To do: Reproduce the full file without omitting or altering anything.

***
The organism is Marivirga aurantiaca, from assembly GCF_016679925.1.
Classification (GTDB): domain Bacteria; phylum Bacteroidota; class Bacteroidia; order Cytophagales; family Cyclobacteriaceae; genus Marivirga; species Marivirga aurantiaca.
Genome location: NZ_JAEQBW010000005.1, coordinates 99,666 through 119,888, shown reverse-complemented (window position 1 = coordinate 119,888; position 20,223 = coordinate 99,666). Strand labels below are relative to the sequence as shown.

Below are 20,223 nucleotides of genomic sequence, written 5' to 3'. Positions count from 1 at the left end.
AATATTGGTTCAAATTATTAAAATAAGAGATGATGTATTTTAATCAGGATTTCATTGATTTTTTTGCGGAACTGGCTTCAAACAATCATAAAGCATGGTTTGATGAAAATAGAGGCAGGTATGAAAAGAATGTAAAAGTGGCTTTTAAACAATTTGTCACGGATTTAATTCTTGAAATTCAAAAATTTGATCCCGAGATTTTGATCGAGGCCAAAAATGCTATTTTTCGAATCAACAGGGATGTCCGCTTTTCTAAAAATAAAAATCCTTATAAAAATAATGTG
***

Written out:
The organism is Marivirga aurantiaca, from assembly GCF_016679925.1.
Classification (GTDB): domain Bacteria; phylum Bacteroidota; class Bacteroidia; order Cytophagales; family Cyclobacteriaceae; genus Marivirga; species Marivirga aurantiaca.
Genome location: NZ_JAEQBW010000005.1, coordinates 99,666 through 119,888, shown reverse-complemented (window position 1 = coordinate 119,888; position 20,223 = coordinate 99,666). Strand labels below are relative to the sequence as shown.

Below are 20,223 nucleotides of genomic sequence, written 5' to 3'. Positions count from 1 at the left end.
AATATTGGTTCAAATTATTAAAATAAGAGATGATGTATTTTAATCAGGATTTCATTGATTTTTTTGCGGAACTGGCTTCAAACAATCATAAAGCATGGTTTGATGAAAATAGAGGCAGGTATGAAAAGAATGTAAAAGTGGCTTTTAAACAATTTGTCACGGATTTAATTCTTGAAATTCAAAAATTTGATCCCGAGATTTTGATCGAGGCCAAAAATGCTATTTTTCGAATCAACAGGGATGTCCGCTTTTCTAAAAATAAAAATCCTTATAAAAATAATGTG